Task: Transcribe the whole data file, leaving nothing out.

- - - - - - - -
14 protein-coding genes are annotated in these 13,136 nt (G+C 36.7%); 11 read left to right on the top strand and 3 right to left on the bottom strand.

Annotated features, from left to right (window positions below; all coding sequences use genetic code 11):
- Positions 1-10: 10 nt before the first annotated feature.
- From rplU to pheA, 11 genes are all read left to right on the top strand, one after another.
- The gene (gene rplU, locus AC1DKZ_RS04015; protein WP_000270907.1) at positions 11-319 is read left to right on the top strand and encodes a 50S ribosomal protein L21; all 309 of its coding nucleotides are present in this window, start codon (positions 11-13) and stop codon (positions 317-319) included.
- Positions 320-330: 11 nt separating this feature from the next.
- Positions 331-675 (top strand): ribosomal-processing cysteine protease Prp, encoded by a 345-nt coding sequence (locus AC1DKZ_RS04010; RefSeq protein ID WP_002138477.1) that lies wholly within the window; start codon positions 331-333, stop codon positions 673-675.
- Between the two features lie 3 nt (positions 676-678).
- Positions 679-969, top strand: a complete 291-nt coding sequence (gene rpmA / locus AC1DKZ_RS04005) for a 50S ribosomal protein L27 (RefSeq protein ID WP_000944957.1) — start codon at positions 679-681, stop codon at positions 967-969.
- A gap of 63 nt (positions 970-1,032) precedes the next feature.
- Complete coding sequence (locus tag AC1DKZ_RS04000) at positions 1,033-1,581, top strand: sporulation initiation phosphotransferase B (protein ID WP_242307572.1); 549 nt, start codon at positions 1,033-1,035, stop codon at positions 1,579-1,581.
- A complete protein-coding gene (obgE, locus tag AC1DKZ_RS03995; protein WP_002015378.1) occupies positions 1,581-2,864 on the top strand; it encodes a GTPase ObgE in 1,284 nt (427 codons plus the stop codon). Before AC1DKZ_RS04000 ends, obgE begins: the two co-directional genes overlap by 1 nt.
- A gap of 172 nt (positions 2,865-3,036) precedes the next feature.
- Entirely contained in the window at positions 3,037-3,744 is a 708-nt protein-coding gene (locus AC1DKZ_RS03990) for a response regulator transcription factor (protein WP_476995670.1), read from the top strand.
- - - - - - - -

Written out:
14 protein-coding genes are annotated in these 13,136 nt (G+C 36.7%); 11 read left to right on the top strand and 3 right to left on the bottom strand.

Annotated features, from left to right (window positions below; all coding sequences use genetic code 11):
- Positions 1-10: 10 nt before the first annotated feature.
- From rplU to pheA, 11 genes are all read left to right on the top strand, one after another.
- The gene (gene rplU, locus AC1DKZ_RS04015; protein WP_000270907.1) at positions 11-319 is read left to right on the top strand and encodes a 50S ribosomal protein L21; all 309 of its coding nucleotides are present in this window, start codon (positions 11-13) and stop codon (positions 317-319) included.
- Positions 320-330: 11 nt separating this feature from the next.
- Positions 331-675 (top strand): ribosomal-processing cysteine protease Prp, encoded by a 345-nt coding sequence (locus AC1DKZ_RS04010; RefSeq protein ID WP_002138477.1) that lies wholly within the window; start codon positions 331-333, stop codon positions 673-675.
- Between the two features lie 3 nt (positions 676-678).
- Positions 679-969, top strand: a complete 291-nt coding sequence (gene rpmA / locus AC1DKZ_RS04005) for a 50S ribosomal protein L27 (RefSeq protein ID WP_000944957.1) — start codon at positions 679-681, stop codon at positions 967-969.
- A gap of 63 nt (positions 970-1,032) precedes the next feature.
- Complete coding sequence (locus tag AC1DKZ_RS04000) at positions 1,033-1,581, top strand: sporulation initiation phosphotransferase B (protein ID WP_242307572.1); 549 nt, start codon at positions 1,033-1,035, stop codon at positions 1,579-1,581.
- A complete protein-coding gene (obgE, locus tag AC1DKZ_RS03995; protein WP_002015378.1) occupies positions 1,581-2,864 on the top strand; it encodes a GTPase ObgE in 1,284 nt (427 codons plus the stop codon). Before AC1DKZ_RS04000 ends, obgE begins: the two co-directional genes overlap by 1 nt.
- A gap of 172 nt (positions 2,865-3,036) precedes the next feature.
- Entirely contained in the window at positions 3,037-3,744 is a 708-nt protein-coding gene (locus AC1DKZ_RS03990) for a response regulator transcription factor (protein WP_476995670.1), read from the top strand.